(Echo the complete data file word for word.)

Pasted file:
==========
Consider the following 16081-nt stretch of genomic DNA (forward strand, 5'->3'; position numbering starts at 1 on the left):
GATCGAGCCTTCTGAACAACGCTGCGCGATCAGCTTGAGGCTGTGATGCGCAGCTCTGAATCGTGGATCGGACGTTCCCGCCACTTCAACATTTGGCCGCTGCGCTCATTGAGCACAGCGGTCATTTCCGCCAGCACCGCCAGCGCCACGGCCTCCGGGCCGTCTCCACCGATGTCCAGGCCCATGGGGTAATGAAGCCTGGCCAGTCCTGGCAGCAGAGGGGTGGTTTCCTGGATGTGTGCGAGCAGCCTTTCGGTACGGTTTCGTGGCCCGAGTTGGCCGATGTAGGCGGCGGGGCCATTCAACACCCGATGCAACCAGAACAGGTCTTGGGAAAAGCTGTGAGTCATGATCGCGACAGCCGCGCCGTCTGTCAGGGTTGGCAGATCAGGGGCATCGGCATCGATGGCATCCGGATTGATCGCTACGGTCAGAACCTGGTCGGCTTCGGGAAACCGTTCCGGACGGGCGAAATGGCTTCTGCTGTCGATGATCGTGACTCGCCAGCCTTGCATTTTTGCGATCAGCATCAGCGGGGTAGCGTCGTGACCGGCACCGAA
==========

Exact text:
Consider the following 16081-nt stretch of genomic DNA (forward strand, 5'->3'; position numbering starts at 1 on the left):
GATCGAGCCTTCTGAACAACGCTGCGCGATCAGCTTGAGGCTGTGATGCGCAGCTCTGAATCGTGGATCGGACGTTCCCGCCACTTCAACATTTGGCCGCTGCGCTCATTGAGCACAGCGGTCATTTCCGCCAGCACCGCCAGCGCCACGGCCTCCGGGCCGTCTCCACCGATGTCCAGGCCCATGGGGTAATGAAGCCTGGCCAGTCCTGGCAGCAGAGGGGTGGTTTCCTGGATGTGTGCGAGCAGCCTTTCGGTACGGTTTCGTGGCCCGAGTTGGCCGATGTAGGCGGCGGGGCCATTCAACACCCGATGCAACCAGAACAGGTCTTGGGAAAAGCTGTGAGTCATGATCGCGACAGCCGCGCCGTCTGTCAGGGTTGGCAGATCAGGGGCATCGGCATCGATGGCATCCGGATTGATCGCTACGGTCAGAACCTGGTCGGCTTCGGGAAACCGTTCCGGACGGGCGAAATGGCTTCTGCTGTCGATGATCGTGACTCGCCAGCCTTGCATTTTTGCGATCAGCATCAGCGGGGTAGCGTCGTGACCGGCACCGAA